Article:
Alternative energy, in a civic sense.

Stumbled across this write up from LA Mayor Anthony Villaraigosa about their Summer Night Lights (or its pop culture connotation, SNL) program, aimed at keeping gang violence and crime down during the summer months when it's commonly on the rise.

The concept is so simple, one of those "Why didn't they think of that sooner?" kinds of things: keep the lights on longer - literally - at the city's gang reduction zones and parks, extending the hours and having "recreational, educational and artistic activities" planned. At-risk youth were also hired to help create the programs -- money going toward people who are willing to work, for a good cause. Last summer, the program's first year, the city saw a 17% drop in violent gang related crime and 86% reduction in gang related homicides. It was the safest summer in more than three decades.

How's that for results?

This year, the program was doubled from 8 to 16 parks, and the city's mayor has pledged to get it running in 50 parks by the end of his second term.

A key sentence from the Villaraigosa's write up on the program's success:

The goal was not to try and change the identity of local gang members, but rather to change their behavior during the summer and encourage them to participate in the positive activities at the parks.

It's refreshing to see people at a city level starting to acknowledge what most pacifists have been saying all along: you cannot fight violence with violence. Patrolling around in cop cars looking for crime is a defensive, reactive way of doing business with gangs. The same could be said for our current war on terrorism. Torturing, humiliating and holding captive our suspected "terrorists" merely creates more terrorists. It doesn't address any sort of problem, except for perhaps gaining intelligence.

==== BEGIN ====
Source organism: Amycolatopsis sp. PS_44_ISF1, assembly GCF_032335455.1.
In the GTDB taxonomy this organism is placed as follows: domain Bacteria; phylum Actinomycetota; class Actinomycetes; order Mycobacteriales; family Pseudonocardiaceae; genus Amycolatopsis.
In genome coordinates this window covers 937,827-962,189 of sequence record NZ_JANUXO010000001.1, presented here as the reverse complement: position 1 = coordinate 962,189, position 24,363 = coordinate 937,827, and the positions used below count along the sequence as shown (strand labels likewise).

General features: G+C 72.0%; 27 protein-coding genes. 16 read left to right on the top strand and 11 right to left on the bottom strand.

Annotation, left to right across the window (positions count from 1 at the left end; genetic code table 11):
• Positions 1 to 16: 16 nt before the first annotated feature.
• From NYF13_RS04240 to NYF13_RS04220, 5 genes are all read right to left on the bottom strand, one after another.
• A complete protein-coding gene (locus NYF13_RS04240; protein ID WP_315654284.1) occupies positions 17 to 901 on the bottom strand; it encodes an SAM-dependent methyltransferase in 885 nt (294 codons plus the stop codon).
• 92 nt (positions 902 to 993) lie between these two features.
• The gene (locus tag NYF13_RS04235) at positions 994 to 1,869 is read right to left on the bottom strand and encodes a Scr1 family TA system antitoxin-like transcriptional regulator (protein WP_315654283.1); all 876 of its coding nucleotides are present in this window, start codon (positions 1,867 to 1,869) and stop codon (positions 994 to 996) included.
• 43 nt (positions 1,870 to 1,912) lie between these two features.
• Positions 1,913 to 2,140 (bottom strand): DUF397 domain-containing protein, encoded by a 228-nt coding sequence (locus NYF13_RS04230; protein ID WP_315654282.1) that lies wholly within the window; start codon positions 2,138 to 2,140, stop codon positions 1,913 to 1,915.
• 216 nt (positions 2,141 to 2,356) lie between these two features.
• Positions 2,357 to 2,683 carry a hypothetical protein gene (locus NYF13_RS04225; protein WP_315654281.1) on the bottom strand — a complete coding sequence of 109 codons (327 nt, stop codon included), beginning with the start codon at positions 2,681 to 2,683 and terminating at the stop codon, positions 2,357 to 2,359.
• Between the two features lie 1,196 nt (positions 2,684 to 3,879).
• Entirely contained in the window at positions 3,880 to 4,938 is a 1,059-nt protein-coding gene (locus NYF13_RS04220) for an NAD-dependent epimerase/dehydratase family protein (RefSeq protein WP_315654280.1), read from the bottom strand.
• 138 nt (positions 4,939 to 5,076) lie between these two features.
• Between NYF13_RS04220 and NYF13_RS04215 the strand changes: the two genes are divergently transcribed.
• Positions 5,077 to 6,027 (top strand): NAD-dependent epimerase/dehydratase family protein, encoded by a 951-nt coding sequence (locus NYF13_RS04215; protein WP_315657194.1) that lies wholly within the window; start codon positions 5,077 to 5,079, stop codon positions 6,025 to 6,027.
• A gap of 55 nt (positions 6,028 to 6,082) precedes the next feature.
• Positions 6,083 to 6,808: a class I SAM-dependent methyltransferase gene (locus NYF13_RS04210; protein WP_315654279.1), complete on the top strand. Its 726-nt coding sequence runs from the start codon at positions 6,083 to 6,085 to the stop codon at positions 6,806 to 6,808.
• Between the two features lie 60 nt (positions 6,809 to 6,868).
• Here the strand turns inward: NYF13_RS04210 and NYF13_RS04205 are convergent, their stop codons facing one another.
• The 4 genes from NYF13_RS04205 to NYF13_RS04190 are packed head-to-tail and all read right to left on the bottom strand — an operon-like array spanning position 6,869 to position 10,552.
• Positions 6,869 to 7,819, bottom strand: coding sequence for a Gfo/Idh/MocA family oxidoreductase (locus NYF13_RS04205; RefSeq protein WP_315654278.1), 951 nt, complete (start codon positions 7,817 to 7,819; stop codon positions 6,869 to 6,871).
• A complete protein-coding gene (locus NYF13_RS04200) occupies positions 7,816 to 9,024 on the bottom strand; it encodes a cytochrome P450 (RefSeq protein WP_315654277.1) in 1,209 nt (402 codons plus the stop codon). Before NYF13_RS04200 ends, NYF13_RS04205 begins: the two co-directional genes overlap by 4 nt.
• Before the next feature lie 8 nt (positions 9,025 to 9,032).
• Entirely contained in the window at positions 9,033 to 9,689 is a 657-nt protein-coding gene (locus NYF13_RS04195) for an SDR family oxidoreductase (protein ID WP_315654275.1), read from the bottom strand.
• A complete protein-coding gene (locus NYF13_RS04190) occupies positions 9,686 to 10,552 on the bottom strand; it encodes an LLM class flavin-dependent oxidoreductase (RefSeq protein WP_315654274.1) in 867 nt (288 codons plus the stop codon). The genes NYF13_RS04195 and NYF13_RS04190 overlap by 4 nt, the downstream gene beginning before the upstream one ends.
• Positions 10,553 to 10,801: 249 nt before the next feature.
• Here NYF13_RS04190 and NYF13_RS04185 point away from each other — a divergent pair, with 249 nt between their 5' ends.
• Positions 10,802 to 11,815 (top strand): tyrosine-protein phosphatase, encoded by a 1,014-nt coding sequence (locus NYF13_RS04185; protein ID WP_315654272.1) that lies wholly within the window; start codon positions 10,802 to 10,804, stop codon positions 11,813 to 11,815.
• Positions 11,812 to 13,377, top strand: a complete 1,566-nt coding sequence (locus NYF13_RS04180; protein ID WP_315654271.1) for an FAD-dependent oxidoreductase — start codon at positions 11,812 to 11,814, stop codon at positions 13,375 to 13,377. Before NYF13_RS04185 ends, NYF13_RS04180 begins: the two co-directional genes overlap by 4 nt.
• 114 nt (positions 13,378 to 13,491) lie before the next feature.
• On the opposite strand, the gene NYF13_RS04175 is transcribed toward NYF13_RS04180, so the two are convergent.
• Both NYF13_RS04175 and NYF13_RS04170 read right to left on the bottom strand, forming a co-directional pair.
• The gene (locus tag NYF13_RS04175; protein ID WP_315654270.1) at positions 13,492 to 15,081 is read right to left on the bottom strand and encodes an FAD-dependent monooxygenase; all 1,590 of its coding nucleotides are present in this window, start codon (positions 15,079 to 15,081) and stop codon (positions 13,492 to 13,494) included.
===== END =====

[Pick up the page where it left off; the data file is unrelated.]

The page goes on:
Intelligence, it seems, that we wouldn't need if everyone in Afghansitan and Iraq had reliable water, electricity and commerce. What if we kept the lights on a little longer, rather than blacking out to keep curfews, making everyone miserable? What if the same proactive, forward thinking was applied to our military strategy? Sure, I probably wouldn't be picnicking in Kabul anytime soon, but pouring billions of dollars into useful sources of education, recreation and artistic pursuits might just have changed things for some people.

But, on second thought, who am I kidding. The best way to keep violence down is to dump bombs on people and oppress them. That always seems to work. They should start giving it a shot in Los Angeles.

2 Response to "Alternative energy, in a civic sense."

  • el_longhorn Says:

    Good post. Having worked and lived in South Texas where there is very little recreational activity, it can mean so much to have these types of opportunities - especially for teens.

  • Mean Rachel Says:

    Thanks el. It seems so simple but makes sense. Even in Austin it would be nice to see these sorts of programs expanding. I know for my part, when I was a teenaged female, I never wanted to go to the local park after or around dusk.